Editor’s note: Joe Waite, a Bruce native, retired Cumberland teacher and occasional contributor to the Barron News-Shield, recently visited Ecuador and the Galapagos Islands. He filed this report on his experiences.
By Joe Waite
The Galapagos Islands are 500 miles west of Ecuador, the remnants of 13 exploded volcanoes that thrust themselves out of the Pacific Ocean millions of years ago. Made famous first by English naturalist Charles Darwin who authored his now widely accepted theory of evolution, the island chain includes some of the world’s most unique animals and plants, living in an incredibly diverse terrain.
The Galapagos sit on or near the equator and lie at 90 degrees west -- which means that if you had some superpowers, and walked in a straight line from just west of Wausau, you’d end up on Santa Cruz, the chain’s oldest island and its major population center with about 15,000 citizens and tourists.
In early November, I traveled with World Strides and 21 other lead teachers that run tours with students and their families, as I have over the past 30 years.
I also met Diego, our Ecuadorian guide. He quickly became a good friend, and his knowledge and pride in his homeland, along with his infectious smile, quickly endeared him to our group.
The islands are not easy to get to. From Minneapolis, I had to first fly to Miami and then connect to Quito, Ecuador. From there, it was another two-hour flight to a tiny, desolated island named Baltra, whose airfield exists because it was built by the United States in World War II.
After traveling by bus across the moon-like landscape of this 10-mile wide island, the other teachers and I took a ferry across a small bay to Santa Cruz. Santa Cruz initially looks just like Baltra: otherworldly. It could easily be mistaken for Mars other than the scraggy vegetation that shelters an occasional sleeping iguana.
An encounter with tortoises
From the Santa Cruz docks, we then took another shuttle to Puerto Arroyo, the only city on the island, on a bay on the other side of the 15-mile wide island. The terrain quickly changed, however, as we began a 1,900-foot climb. In just 10 minutes, the island changed from a rocky outcrop to a cloud forest in which it is raining or at least misting most of the time.
The first stop was Los Gemelos, or the Twins. Two massive craters caused by collapsed volcanoes are surrounded by and filled with lush vegetation, much of which is unique only to Santa Cruz. The beautiful Scalesia trees have tall, sinewy white trunks and are capped with lush green canopies.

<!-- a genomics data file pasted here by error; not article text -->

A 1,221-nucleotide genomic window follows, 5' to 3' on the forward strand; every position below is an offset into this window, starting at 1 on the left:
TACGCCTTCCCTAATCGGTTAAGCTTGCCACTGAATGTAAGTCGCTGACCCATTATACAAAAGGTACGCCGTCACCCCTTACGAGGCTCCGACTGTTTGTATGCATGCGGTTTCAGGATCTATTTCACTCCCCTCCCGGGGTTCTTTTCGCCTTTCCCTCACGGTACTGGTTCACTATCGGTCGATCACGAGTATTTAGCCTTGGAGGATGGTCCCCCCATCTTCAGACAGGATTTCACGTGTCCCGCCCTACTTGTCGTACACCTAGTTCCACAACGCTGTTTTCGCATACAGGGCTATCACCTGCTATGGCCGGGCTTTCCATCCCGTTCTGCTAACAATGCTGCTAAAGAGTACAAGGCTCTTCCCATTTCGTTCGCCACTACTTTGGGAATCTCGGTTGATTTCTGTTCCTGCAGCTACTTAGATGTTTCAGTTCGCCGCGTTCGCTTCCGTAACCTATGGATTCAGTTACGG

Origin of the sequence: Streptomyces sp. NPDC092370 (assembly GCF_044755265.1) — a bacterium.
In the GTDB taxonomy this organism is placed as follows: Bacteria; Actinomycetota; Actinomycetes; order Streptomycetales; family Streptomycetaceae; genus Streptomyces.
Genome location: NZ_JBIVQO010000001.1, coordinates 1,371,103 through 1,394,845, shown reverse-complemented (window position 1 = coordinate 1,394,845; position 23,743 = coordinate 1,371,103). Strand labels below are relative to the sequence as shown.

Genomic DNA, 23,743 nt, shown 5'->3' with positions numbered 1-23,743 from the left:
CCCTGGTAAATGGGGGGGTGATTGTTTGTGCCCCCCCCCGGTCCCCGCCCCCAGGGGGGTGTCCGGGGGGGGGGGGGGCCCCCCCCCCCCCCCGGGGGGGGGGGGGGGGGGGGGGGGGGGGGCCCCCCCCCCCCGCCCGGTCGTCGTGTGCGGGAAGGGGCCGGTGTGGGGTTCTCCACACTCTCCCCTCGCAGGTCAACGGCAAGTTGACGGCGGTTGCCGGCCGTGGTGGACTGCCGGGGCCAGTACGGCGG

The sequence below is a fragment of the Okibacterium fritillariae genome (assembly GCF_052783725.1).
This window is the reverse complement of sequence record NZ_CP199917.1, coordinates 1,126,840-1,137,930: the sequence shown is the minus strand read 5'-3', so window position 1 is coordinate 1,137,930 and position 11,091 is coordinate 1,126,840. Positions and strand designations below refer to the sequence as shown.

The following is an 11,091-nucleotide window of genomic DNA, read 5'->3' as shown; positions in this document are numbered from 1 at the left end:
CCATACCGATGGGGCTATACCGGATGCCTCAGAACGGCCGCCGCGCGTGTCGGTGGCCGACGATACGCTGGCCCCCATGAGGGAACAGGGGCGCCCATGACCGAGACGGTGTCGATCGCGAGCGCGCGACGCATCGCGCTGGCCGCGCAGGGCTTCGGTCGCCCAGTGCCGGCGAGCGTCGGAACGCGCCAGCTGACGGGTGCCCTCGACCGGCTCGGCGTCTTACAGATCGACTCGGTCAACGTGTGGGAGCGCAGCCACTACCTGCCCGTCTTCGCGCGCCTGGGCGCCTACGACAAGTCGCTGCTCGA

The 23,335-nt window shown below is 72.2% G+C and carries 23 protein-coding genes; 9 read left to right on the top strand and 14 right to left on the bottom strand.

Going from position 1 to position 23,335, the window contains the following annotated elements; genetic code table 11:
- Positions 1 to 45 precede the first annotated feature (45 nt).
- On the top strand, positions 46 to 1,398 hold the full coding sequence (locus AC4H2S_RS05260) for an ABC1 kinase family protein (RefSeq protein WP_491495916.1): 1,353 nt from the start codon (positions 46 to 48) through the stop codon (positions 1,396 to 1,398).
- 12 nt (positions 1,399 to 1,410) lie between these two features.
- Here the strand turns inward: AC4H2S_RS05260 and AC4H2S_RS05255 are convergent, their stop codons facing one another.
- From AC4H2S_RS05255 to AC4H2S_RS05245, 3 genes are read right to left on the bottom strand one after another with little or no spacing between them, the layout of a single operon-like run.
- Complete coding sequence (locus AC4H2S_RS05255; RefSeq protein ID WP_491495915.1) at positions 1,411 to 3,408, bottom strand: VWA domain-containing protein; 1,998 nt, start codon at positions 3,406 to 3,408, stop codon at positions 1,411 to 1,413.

Slowly descending back to Puerto Arroyo and the sea, we stopped at a ranch that was dotted with hundreds of the famous tortoises that Darwin described more than 150 years ago. These tortoises, which gave the Galapagos their names, can weigh up to 500 pounds and live between 100 and 150 years. They lumber along, looking for mud pools to sooth their wrinkled skins with just their thick, brown saddle shaped shells and nostrils, perched just above the mud.
There are thousands of them, and, as I would find out the next day, they are doing very well because of the government’s aggressive tortoise breeding program. They have no natural predators -- including humans, who have been leaving them alone since they were driven to near extinction in the 19th century.
In fact, all of the chain’s animals are protected by a ‘two-meter’ rule. It is illegal to touch the animals much less approach within two meters of them. I found out this is difficult when there is an iguana stretched across the path, but more about this later.
After settling in at a very modest hotel just a block from the water, I walked out onto a pier. I watched sharks swim in figure eights as tiny fish caused a feeding frenzy of sharks that ranged from two to five feet long. Occasionally, a sea lion would swim from under the dock as well, as annoyed pelicans flapped out of the way.
Sea lions really couldn’t care less about humans: unless you get within two meters of them, at which point they growl loudly. They jump onto the dock and onto park benches whenever they feel like it. There are no seals in the Galapagos, just these beautiful sea lions. They have dark brown skin, with occasional black spots, and big black eyes with long whiskers.
Saturday morning afforded a visit to the Charles Darwin Research Station in which sleepy dark grey marine iguanas covered the trails. Here I saw mangroves and cacti growing in the same place, a thing I never thought could be possible. Darwin had to have been even more amazed than I was, because I had the advantage of looking up some things on Youtube before I left.
The colors explode
That afternoon, a long trek to Tortuga Bay featured spectacular white sandy beaches and dozens more marine iguanas that stacked upon each other for warmth. These lizards are the only iguanas in the world that swim, and were one of the species that led Darwin to his theories on how species adapt over time.
I also saw spectacular sea crabs, several different kinds of finches and mockingbirds that are unique to the Galapagos. One of my fellow teachers was almost hit by a sea turtle in the surf. My iPhone showed I walked over 14 miles that day and I had the blisters to prove it, but it was very much worth it. It was an amazing day, but the best was yet to come.
We boarded a small schooner for the island of Plazas on Sunday morning. The day began with snorkeling the waters off the rocks surrounding Santa Cruz on the way there. Neon fish of every color darted in and out of the rocks.